The Night Watch

The Night Watch
Artist Rembrandt
Year 1642
Medium Oil on canvas
Location Rijksmuseum, Amsterdam
Dimensions 142.9 in × 172.0 in
363 cm × 437 cm
Rembrandt Famous Paintings
The Night Watch
The Return of the Prodigal Son
The Jewish Bride
The Mill
The Storm on the Sea of Galilee
The Blinding of Samson
The Three Trees

Rembrandt painted The Night Watch in 1642 and is known as one of his most famous paintings. It is also been recognized as one of Rembrandt’s most debatable and controversial works of art. The Night Watch is the largest painting (at 142.9 in x 172.0 in) in Rembrandt’s line of work. The light and dark contrast in the military portrait is very well recognized.

The captain of the civic militia guards and 17 of its members are thought to have commissioned the painting and paid Rembrandt 1,600 guilders to paint The Night Watch. This was considered a great deal of money in that era. There are thirty-four figures that appear in The Night Watch.

The painting is an oil painting on a canvas that depicts militiamen lead by Willem van Ruytenburch and Frans Banning Cocq, located in the front area of the painting. At the time of the painting of The Night Watch, it was very common for militia units to commission painters for their portraits. At this time in history the 30 Years’ War from 1618-1648 was halfway through, and it was a time when the Netherlands sought independence from Spain.

In the painting, the mayor of Amsterdam and Captain Franz Banning Cocq are seen standing next to the lieutenant Willem van Ruytenburch. The light of the painting shines mostly on Cocq and Ruytenburch with them being the main focal point and the rest of the men surrounding them. Also in the light, a little girl clothed in yellow is seen behind Cocq. The eye is naturally led to these three main characters shining out of the crowd. This is because of the sunlight and shadow features that Rembrandt uses in the most effective ways in the painting. Behind these three characters is the ensign whose name is Jan Vissher Cornelissen. He carries the company’s colors with him in the painting.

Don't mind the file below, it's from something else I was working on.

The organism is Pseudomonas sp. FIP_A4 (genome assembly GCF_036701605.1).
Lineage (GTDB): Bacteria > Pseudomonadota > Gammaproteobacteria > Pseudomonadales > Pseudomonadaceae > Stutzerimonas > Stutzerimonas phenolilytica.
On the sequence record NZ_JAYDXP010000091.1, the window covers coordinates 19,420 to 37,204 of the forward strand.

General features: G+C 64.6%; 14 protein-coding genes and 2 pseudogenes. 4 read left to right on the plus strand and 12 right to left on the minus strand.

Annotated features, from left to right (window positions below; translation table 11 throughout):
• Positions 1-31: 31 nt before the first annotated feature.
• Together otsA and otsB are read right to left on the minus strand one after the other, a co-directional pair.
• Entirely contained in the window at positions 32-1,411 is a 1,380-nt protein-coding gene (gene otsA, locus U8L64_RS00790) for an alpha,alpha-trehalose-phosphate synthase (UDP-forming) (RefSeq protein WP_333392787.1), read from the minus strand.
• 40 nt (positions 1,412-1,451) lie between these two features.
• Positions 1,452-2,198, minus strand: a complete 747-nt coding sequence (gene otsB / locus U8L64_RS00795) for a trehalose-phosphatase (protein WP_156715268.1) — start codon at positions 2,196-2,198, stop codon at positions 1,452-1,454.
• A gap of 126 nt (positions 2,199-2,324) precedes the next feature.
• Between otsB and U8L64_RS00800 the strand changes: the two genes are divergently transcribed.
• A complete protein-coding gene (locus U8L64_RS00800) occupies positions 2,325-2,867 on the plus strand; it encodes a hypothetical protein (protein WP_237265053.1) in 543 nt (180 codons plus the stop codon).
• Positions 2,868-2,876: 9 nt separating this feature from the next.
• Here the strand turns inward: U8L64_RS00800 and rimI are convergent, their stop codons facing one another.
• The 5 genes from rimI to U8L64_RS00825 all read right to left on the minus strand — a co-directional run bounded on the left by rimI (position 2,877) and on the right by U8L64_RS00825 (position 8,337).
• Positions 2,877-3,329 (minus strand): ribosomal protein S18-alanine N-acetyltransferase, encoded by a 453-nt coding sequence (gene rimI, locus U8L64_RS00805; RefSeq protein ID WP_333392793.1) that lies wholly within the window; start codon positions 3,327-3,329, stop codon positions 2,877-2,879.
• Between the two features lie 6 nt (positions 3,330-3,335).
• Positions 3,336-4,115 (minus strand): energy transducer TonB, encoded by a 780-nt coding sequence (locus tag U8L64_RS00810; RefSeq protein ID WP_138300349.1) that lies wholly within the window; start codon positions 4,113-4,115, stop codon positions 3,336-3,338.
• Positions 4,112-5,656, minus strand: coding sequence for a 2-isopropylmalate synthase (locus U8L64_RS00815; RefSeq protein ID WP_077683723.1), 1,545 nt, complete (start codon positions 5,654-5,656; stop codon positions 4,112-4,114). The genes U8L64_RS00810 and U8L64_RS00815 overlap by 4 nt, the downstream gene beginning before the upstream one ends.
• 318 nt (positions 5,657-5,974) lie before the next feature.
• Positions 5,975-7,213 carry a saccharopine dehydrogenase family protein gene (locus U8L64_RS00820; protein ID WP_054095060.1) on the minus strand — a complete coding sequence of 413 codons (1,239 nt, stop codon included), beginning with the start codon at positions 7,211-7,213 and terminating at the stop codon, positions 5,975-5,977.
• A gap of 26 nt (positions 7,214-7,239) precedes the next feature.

There were changes made to the first painting such as cutting it to fit into the town hall in Amsterdam in 1715. All four sides of the painting were cut before moving it to the town hall and later the painting was again moved to Trippenhuis or what was later called Rijksmuseum. In 1939 when World War II began, it was moved to Medemblik, and rolled into a cylinder form. The painting was brought back to Rijksmuseum when the war ended. Considering the very large size of the painting, and how many times it was moved, it remained in astonishing condition.

The Night Watch is also known to have recovered from at least two vandalism attacks. One of the attacks occurred in 1975 when someone left zigzag marks by using a butter knife on the painting. Another horrible incident occurred in 1990 by a man spraying acid on this great work of art. The painting still shows some of the zigzag marks even though the painting has been fully restored. The Night Watch painting is today displayed in the Rijksmuseum, Amsterdam in the Netherlands and is considered to be the most famous painting displayed there.

6 responses to “The Night Watch”

  1. Kaite says:

    I like this, I really enjoyed reading it. Wish I knew who wrote it 🙂

  2. Kristin says:

    It’s interesting that it has been attacked twice. Does anyone know why?

  3. landin says:

    its because it was one of rembrandts most controversial works of art, why i have no idea lol

  4. david corless says:

    Anything great is always attacked. The Christus on Temple Square in Salt Lake City has been smashed by anti-mormon hammer boys numerous times. Great art…even lesser… around the world has always been attacked thru the ages. Moslems in Iran have destroyed countless world heritage archeological sites in the name of their God. Democrat mobs are as I speak destroying statutes of heros of the ages in every US state they know Dem Mayors and Governors wont stop them from the doing, to show their power over us. The Dem media either applauds or omits the mention of their mob violence. There is and always will be an excuse to condemn and destroy the work and beauty that others have built.

  5. Karl J Kassity says:

    Many thanks for viewing the painting and the education that goes with it… well done!

  6. Susan Wojdakowski says:

    I have a trivia question! What nickname was given to Rembrandt’s The Night Watch after being over-restored in the 1940’s?

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